The good news for Vanessa is that she had improved her odds by enrolling in a highly selective college. Many low-income students “undermatch,” meaning that they don’t attend — or even apply to — the most selective college that would accept them. It may seem counterintuitive, but the more selective the college you choose, the higher your likelihood of graduating. But even among the highly educated students of U.T., parental income and education play a huge role in determining who will graduate on time. An internal U.T. report published in 2012 showed that only 39 percent of first-generation students (meaning students whose parents weren’t college graduates) graduated in four years, compared with 60 percent whose parents both graduated from college. So Vanessa was caught in something of a paradox. According to her academic record, she had all the ability she needed to succeed at an elite college; according to the demographic statistics, she was at serious risk of failing. Continue reading “Who graduates and who doesn’t”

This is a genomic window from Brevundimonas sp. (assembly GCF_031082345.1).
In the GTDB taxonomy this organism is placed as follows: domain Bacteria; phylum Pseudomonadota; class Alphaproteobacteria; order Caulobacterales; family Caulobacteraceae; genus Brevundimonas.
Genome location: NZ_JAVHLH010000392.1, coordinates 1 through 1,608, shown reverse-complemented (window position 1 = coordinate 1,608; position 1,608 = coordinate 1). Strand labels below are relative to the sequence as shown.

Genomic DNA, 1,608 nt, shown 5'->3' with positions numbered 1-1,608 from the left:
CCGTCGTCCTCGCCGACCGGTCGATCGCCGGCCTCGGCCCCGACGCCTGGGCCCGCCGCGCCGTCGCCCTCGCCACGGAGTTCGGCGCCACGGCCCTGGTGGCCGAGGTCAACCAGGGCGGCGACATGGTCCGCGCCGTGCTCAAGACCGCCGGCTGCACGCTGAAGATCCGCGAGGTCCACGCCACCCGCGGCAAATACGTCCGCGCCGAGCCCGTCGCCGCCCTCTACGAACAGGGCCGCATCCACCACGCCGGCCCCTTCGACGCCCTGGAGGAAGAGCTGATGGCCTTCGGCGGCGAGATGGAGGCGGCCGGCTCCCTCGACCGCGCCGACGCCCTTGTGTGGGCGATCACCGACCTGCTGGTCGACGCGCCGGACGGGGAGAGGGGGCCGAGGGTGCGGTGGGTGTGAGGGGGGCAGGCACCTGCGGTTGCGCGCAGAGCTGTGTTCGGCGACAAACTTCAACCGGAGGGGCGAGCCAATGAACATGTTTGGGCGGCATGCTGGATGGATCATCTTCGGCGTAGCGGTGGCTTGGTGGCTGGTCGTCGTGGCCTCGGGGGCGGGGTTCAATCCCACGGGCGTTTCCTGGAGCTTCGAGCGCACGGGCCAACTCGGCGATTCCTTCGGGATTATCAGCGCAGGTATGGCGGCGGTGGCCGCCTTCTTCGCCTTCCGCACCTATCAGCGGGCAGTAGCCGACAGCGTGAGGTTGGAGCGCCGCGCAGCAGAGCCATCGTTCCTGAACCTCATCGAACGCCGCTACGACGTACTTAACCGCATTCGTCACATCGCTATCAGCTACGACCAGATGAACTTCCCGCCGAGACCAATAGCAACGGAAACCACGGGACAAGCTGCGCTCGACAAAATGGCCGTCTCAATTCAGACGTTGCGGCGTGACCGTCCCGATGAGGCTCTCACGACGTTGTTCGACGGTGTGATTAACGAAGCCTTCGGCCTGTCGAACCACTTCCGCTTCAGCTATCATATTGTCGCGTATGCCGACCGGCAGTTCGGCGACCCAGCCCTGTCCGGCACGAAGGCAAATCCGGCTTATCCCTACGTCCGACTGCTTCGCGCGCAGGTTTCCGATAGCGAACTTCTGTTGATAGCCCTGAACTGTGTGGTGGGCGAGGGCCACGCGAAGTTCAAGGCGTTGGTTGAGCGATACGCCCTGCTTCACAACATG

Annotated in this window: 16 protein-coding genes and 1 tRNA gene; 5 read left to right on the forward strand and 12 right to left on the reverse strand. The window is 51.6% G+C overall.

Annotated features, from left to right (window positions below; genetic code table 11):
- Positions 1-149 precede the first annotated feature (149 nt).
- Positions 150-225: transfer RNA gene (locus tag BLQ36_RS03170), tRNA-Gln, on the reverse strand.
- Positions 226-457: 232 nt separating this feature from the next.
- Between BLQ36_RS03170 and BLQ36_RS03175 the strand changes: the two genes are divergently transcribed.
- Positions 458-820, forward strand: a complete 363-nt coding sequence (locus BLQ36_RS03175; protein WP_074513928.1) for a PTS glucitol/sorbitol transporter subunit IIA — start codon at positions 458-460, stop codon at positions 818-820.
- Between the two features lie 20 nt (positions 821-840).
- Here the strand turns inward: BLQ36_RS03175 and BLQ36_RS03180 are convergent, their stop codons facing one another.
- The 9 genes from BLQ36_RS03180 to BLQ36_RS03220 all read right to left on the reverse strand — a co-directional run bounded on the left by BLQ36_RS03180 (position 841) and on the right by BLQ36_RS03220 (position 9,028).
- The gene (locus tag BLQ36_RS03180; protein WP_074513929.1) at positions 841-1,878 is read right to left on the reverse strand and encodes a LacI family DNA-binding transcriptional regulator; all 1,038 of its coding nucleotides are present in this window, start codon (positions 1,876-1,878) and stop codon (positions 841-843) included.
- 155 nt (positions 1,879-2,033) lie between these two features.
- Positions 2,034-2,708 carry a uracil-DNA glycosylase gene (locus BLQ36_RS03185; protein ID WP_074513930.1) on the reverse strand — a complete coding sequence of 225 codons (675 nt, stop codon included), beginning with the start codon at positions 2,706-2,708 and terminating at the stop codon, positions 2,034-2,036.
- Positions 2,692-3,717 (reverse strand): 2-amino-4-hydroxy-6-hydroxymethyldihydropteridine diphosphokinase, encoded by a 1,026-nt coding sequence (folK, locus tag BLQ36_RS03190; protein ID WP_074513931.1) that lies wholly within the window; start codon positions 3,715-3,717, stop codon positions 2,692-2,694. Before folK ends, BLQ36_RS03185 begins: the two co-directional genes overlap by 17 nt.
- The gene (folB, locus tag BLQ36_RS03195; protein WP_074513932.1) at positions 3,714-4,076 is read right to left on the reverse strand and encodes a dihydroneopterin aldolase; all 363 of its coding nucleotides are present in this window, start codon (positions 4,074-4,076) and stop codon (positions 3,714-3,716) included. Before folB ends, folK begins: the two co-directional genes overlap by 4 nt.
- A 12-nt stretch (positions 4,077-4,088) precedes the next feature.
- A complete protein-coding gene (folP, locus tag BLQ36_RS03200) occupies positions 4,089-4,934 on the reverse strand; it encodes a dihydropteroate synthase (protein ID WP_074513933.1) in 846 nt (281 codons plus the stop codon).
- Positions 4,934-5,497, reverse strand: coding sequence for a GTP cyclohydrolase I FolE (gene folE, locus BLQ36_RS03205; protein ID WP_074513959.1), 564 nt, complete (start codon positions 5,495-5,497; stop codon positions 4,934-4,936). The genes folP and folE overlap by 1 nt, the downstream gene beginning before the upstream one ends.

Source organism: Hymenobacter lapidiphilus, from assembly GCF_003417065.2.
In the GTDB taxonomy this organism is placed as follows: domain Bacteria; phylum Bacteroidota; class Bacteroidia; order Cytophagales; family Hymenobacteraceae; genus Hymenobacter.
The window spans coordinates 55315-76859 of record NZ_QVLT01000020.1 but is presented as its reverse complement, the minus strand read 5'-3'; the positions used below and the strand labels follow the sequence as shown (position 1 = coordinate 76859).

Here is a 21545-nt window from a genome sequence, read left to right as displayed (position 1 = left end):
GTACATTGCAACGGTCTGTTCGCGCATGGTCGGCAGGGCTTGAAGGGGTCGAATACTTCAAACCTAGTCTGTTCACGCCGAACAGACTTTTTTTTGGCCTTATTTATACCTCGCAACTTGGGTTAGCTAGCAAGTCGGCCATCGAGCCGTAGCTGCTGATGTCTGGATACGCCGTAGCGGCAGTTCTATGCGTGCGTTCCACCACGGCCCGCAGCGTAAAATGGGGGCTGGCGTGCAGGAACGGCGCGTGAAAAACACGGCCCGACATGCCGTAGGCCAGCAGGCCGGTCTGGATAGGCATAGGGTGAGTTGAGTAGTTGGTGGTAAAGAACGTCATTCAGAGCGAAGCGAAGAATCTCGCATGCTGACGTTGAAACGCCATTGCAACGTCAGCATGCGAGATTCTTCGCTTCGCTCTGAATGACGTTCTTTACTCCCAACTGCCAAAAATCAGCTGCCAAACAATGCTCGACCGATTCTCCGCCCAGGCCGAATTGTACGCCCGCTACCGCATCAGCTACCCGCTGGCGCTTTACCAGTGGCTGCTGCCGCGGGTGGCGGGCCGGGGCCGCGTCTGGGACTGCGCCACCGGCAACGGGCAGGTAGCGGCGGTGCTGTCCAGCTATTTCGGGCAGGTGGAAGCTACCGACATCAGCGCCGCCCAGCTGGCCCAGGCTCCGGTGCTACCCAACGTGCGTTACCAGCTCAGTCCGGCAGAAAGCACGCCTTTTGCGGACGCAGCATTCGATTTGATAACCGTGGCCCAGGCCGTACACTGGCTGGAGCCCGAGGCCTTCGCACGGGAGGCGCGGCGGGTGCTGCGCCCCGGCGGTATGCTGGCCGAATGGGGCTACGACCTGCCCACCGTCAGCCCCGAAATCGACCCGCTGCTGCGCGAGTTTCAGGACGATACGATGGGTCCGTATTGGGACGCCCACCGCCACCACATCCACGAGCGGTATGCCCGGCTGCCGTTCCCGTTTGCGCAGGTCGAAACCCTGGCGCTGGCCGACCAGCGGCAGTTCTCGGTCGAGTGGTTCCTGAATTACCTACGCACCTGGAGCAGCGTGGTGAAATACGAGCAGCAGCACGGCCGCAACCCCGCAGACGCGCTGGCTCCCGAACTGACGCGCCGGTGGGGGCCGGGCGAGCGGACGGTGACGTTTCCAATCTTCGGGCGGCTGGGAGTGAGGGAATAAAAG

No less an entity than the US State Department today announced a new initiative to approach world economic growth from the perspective of gender.
As the State Department press release reads: “Growth – the most pressing issue on the agenda of every economic policy-maker in the world today. How do we get it? How do we sustain it? How do we make it inclusive? How do we ensure it generates jobs? Infrastructure investment, eliminating trade barriers, investment in education and research, fostering entrepreneurship, better tax policy – there may be no silver bullet, but we should explore all possible means of raising growth and perhaps the solution is right in front of us. Recent studies suggest that if OECD countries saw full convergence of men and women in our labor force, these countries would benefit from an overall increase of 12% in GDP over the next 20 years. Now the question is: how do we get there?